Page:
The Oireachtas Committee which examined and reported on the Islands and Coastal Communities made a request for a national conference to be held by Departments with responsibilities in the maritime sphere. It also called for a debate in the Dáil and Senate on the issues it had highlighted of neglect and failures to support these communities. The Committee highlighted, amongst other issues, that State 'governance arrangements' were "not the best working model."

The Government has not given debate time nor have any of the Departments with involvement in the marine sphere done anything to organise a national conference involving those in the marine sphere to debate the issues. There were more than 30 recommendations in the report, ranging from maritime tourism to the seaweed industry.

Since the report was delivered the State company, Arramara, was sold off by Udaras na Gaeltachta. Questions have been raised about this, the sale has been subject to a lot of criticism, but there has been no Dáil or Senate debate on why another maritime resource, the property of the people of the nation, was sold to private interests. This was done despite the objections of seaweed growers who have alleged that their livelihoods were being destroyed.

Another maritime report by a Commission set up by the Government, which has been ignored since it was delivered, is the CEDRA Report (Commission for Economic Development of Rural Areas) which concluded that there should be 'plan-led' development of Ireland's marine territory to support economic targets and goals set out in the Government's Ocean Wealth Plan. It challenged the Government's commitment to this plan and whether it will, as a result, be effective.

The Chairman of CEDRA, former Kerry footballer and analyst Pat Spillane, did not know that the State company, Arramara, was being sold off by Udaras na Gaeltachta when his Commission recommended that the Government must set up "a regulatory development framework for the State's seaweed sector, both wild and cultivated," which would have economic and employment prospects for national benefit.

Neither did the Chairman of the Oireachtas Fisheries Committee, Andrew Doyle, T.D., know about the Government's agreement to sell off this State company and national resource, when his Committee made a similar recommendation to that of CEDRA's.

Both of these recommendations by State-appointed review bodies, were ignored by the Government. Is this not a clear indication of disregard for the maritime sector?

There are a lot of unanswered questions about how and why this sale was carried out and the effects it will have on the seaweed industry, such as why employment and potential economic benefits were ignored, as were those for whom it provided a livelihood.

Why has this sale not been made an issue for debate in the Dáil? Where are TDs and the national media in challenging aspects of it and asking for explanations?

The public reaction of the CEDRA Chairman to the Government's lack of response to his Commission's Report, which also made recommendations, as did the Oireachtas Committee, about the development of marine tourism and marinas, suggests that the Government's real commitment, away from the public relations spin, may be lacking.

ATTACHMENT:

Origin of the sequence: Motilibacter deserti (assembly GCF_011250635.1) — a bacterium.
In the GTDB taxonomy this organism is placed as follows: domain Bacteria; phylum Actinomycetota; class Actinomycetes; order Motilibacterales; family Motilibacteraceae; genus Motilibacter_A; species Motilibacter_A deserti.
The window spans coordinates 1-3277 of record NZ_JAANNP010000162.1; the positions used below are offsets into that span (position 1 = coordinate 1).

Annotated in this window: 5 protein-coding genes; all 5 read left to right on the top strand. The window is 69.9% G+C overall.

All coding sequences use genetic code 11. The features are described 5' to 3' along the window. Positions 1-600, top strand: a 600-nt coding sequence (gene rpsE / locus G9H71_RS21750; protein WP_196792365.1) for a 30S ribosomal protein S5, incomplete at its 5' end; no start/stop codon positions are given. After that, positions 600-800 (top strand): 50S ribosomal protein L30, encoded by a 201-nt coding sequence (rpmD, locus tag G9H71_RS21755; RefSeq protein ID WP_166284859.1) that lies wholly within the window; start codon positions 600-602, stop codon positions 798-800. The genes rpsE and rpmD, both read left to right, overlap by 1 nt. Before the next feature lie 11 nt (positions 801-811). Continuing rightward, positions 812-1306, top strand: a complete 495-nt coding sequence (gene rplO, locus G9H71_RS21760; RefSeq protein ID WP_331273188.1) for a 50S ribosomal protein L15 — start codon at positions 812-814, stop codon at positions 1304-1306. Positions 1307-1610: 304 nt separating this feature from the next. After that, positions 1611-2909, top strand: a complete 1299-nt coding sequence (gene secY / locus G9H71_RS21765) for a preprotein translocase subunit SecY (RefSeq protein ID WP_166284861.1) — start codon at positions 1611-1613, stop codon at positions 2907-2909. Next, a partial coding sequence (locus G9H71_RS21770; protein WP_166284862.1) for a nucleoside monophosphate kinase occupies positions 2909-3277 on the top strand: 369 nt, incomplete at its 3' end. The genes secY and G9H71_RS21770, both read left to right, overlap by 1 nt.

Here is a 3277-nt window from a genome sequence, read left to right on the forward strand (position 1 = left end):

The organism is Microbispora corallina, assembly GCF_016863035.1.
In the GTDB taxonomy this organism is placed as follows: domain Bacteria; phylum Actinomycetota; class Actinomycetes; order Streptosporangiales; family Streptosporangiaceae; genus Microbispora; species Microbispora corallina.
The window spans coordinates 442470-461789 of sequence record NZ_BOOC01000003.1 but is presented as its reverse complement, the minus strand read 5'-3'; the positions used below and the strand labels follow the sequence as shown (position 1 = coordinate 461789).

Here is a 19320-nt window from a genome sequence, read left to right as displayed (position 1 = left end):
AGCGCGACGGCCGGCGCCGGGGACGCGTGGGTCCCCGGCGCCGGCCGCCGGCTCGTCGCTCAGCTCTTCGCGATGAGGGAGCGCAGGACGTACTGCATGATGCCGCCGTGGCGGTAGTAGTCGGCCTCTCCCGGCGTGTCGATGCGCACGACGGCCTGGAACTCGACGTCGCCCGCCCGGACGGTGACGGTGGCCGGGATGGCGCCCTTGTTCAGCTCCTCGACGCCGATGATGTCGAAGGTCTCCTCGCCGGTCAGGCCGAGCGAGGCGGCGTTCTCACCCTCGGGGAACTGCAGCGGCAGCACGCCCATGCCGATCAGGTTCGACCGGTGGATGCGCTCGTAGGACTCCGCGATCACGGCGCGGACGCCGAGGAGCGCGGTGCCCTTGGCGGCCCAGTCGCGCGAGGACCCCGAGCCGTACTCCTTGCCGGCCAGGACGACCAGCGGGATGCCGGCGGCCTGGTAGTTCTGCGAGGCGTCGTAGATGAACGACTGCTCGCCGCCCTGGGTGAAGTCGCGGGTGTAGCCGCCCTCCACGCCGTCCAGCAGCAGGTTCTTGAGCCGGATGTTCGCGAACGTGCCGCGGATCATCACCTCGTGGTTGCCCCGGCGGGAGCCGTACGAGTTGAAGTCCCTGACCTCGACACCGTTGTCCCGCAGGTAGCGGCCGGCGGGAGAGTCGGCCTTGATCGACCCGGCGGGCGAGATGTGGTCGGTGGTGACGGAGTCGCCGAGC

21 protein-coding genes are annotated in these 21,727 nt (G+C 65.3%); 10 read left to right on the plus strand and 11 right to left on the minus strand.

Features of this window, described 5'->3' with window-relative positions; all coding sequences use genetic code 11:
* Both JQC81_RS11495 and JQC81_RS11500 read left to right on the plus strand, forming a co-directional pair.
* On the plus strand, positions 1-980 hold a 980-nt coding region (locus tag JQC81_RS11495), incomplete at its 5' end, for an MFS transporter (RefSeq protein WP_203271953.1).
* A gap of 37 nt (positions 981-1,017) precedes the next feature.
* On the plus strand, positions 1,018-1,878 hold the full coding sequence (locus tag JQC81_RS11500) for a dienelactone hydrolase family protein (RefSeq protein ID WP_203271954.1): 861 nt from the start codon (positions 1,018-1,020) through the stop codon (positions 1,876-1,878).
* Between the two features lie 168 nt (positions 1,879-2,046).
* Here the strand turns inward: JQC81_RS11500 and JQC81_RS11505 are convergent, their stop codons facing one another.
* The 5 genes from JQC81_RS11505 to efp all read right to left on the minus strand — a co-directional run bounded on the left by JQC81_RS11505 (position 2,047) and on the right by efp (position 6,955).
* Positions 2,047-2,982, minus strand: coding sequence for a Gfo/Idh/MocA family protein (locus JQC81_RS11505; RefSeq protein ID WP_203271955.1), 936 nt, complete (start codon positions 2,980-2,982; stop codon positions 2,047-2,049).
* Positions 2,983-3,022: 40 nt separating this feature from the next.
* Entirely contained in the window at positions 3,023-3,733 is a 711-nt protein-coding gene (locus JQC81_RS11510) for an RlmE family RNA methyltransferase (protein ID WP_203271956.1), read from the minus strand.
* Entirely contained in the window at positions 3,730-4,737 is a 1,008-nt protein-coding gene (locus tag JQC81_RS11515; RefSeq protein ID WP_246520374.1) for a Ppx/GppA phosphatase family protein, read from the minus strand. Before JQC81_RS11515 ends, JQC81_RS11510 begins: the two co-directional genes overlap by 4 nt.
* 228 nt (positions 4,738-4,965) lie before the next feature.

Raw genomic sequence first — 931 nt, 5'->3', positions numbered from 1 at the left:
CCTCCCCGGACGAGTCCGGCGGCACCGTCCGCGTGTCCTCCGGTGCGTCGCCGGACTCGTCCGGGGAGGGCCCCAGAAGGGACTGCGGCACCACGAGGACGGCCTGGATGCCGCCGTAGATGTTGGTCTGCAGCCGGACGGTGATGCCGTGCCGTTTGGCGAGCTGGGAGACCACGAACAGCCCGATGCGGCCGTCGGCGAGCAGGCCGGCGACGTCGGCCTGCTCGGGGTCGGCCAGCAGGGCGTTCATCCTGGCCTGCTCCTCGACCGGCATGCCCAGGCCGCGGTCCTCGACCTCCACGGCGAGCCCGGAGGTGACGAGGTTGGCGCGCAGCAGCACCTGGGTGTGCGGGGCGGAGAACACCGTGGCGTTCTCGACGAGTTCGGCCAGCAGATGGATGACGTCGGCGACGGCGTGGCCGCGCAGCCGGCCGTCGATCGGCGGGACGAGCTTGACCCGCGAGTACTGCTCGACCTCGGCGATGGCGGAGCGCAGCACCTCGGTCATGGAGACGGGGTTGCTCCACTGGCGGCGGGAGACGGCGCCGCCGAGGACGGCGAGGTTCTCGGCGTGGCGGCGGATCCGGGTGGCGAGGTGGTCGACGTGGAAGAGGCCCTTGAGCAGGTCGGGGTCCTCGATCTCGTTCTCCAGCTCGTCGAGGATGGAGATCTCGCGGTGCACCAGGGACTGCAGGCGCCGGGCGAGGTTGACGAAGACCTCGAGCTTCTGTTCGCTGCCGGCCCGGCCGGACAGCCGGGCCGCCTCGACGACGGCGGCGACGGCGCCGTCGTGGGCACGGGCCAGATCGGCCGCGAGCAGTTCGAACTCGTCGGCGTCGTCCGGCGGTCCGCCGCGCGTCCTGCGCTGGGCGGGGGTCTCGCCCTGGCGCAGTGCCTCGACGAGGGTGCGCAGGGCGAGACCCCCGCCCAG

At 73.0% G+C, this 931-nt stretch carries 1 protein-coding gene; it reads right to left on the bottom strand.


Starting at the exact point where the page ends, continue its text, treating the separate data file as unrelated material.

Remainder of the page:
In contrast to the frustration of lack of sufficient p Government focus and commitment to the maritime sector, there is the determination of people like Caitlin Ni Aodha from Helvick in County Waterford. In January of 2012 Caitlin stood on the quayside at Union Hall in West Cork when the Tit Bonhomme trawler tragedy occurred and her husband, Michael, and members of the crew died.

CAITLIN_NI_AODHA.jpg

Caitlin Ni Aodha from Helvick in County Waterford

In the latest edition of my fortnightly half-hour radio programme, THIS ISLAND NATION, which you can hear here, I talk on the quayside at Howth to Caitlin as her new boat is launched, a 23-metre prawn freezer. She says that over the last few years she had learned a lot about life, about how good things happened, tragedies occurred, but life had to go on and it was important to do the best one can in life:
"People suffer tragedies, everything is not always easy. Michael and the Tit Bonhomme will be with me for ever. Every day I think of them, but I must do the very best I can with my life."

LE_SAMUEL_BECKETT.jpg

L.E.Samuel Beckett

It is not possible to maximise opportunities from the sea without a strong maritime culture. The Government and its officials could follow that approach to improve their attitude towards the fishing and marine industries. They could also listen to and benefit from hearing the determination of the man in charge of the State's newest naval vessel, Lt.Cdr.Tony Geraghty of the L.E.Samuel Beckett, on the programme. He outlines his determination to demonstrate the public the value of investment in the maritime sphere through the new ship. The ship is a positive State commitment, but the Government generally needs to do much more to show it appreciates that is responsible for the entire welfare of an island nation and to cherish all of its people equally.

Until next week, the usual wish of ..... "fair sailing" ........

Twitter: @AfloatMagazine @Tom MacSweeney

Published in Island Nation

#Islands - Sea kayaking enthusiast David Walsh has published a second edition of Oileáin, his popular pictorial guide to Ireland's coastal islands, as TheJournal.ie reports.

Now featuring some 574 islands - 503 of which the author has personally landed upon - the book's selection runs from the easily accessible, such as Ireland's Eye off Howth, to the rugged and remote, like the infamous Fastnet Rock south of the Cork coast.

While Walsh provides practical advice for how readers can themselves lands on even the most challenging of these islands, the book has equal appeal to anyone curious about the many islands, big and small, that stud the Irish coastline.

TheJournal.ie has more on the story HERE.

Published in Island News